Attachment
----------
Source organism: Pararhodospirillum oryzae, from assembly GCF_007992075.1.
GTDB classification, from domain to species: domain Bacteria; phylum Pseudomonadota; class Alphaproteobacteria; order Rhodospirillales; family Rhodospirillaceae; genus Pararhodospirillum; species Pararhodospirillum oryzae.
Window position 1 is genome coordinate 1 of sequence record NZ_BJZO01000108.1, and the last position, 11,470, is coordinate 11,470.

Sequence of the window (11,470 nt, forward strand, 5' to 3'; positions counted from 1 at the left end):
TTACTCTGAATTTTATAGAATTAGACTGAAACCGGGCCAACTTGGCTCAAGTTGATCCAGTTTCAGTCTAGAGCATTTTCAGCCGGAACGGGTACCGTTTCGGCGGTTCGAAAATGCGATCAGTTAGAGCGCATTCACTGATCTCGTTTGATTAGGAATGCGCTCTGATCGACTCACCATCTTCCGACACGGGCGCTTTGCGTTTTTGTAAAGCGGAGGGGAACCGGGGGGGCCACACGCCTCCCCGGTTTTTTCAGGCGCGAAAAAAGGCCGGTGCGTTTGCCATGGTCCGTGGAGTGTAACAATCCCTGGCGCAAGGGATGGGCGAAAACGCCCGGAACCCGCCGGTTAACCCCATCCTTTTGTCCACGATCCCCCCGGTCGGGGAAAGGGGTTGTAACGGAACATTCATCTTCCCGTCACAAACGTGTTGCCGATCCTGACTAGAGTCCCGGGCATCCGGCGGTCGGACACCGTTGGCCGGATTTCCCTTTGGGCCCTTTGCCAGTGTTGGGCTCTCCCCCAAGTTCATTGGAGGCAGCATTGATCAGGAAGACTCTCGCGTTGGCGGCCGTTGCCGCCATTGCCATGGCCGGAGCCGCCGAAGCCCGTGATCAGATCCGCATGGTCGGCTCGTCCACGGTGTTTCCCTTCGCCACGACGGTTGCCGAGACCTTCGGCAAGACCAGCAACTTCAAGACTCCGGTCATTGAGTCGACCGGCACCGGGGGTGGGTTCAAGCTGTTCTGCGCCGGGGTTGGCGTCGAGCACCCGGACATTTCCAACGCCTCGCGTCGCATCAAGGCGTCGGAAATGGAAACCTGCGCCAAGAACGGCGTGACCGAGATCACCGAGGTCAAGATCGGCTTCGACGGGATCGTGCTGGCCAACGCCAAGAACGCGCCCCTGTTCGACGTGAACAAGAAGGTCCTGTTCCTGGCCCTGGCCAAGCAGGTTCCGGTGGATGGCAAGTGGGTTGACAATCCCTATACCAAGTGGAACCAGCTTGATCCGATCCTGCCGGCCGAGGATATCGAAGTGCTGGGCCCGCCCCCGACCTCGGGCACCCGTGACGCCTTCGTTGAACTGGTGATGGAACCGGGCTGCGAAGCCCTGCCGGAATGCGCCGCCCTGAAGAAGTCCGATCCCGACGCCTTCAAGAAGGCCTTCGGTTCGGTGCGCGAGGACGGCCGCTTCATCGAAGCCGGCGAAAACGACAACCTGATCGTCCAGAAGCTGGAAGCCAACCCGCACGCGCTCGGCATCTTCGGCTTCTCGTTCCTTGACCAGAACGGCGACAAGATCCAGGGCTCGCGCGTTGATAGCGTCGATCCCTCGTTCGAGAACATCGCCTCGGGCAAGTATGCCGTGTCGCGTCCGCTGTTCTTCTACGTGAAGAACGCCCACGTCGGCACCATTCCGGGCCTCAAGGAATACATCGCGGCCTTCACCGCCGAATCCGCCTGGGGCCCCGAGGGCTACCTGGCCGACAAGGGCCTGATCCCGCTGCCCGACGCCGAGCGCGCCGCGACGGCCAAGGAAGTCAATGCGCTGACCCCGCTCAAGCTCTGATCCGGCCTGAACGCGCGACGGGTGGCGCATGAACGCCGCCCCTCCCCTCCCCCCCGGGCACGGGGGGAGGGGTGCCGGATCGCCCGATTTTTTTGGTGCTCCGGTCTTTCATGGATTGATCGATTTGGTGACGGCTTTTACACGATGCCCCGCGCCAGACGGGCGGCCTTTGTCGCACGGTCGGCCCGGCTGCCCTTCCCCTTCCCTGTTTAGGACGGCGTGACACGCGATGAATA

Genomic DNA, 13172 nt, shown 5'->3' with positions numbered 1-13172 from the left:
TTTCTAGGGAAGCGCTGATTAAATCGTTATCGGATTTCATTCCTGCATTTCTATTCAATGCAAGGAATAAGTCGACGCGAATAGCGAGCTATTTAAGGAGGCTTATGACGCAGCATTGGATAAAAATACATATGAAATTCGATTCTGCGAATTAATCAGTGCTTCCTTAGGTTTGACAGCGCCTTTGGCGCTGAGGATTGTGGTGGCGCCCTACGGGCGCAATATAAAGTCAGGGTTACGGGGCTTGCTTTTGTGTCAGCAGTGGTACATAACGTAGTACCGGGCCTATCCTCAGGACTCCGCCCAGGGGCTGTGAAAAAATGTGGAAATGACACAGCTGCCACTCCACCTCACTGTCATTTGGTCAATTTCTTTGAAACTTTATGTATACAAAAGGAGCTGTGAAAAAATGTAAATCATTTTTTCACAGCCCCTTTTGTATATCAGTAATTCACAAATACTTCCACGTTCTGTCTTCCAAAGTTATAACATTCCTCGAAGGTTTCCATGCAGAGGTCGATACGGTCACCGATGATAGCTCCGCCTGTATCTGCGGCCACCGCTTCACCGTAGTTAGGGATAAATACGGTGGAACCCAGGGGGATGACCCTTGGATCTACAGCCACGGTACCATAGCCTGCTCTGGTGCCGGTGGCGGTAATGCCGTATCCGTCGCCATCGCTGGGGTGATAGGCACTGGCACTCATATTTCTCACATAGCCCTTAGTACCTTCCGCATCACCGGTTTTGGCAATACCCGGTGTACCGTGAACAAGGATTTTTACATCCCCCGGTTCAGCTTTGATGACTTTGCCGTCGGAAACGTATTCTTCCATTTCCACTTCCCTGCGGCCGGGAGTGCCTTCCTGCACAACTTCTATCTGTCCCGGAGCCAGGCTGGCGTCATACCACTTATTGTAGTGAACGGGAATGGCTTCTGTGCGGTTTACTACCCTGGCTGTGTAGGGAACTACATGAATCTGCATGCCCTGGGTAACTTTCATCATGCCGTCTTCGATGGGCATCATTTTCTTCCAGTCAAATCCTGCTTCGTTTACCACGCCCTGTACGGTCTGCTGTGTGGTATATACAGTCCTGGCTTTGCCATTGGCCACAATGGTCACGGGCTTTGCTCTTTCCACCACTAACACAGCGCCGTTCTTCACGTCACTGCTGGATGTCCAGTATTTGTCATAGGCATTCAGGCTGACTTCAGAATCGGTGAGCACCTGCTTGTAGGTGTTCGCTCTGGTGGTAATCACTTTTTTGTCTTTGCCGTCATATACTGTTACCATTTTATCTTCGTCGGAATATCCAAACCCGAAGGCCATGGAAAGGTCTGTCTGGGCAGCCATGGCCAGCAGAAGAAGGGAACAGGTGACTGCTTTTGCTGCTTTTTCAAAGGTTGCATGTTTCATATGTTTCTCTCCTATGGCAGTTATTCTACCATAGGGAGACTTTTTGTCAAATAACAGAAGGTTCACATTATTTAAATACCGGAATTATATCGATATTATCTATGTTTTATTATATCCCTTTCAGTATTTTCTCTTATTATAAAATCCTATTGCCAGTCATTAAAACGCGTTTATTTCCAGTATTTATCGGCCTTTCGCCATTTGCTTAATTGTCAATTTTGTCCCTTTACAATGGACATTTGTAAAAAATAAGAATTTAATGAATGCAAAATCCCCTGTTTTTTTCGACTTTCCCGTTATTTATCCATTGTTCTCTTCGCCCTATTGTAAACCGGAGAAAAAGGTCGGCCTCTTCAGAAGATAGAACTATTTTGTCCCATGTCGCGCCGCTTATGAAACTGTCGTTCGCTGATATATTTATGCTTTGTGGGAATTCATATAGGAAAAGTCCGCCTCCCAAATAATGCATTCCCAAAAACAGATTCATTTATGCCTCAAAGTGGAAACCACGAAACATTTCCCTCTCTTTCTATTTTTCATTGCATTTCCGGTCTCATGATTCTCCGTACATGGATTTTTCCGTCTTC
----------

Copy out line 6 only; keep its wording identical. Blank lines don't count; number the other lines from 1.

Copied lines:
Genomic DNA, 13172 nt, shown 5'->3' with positions numbered 1-13172 from the left: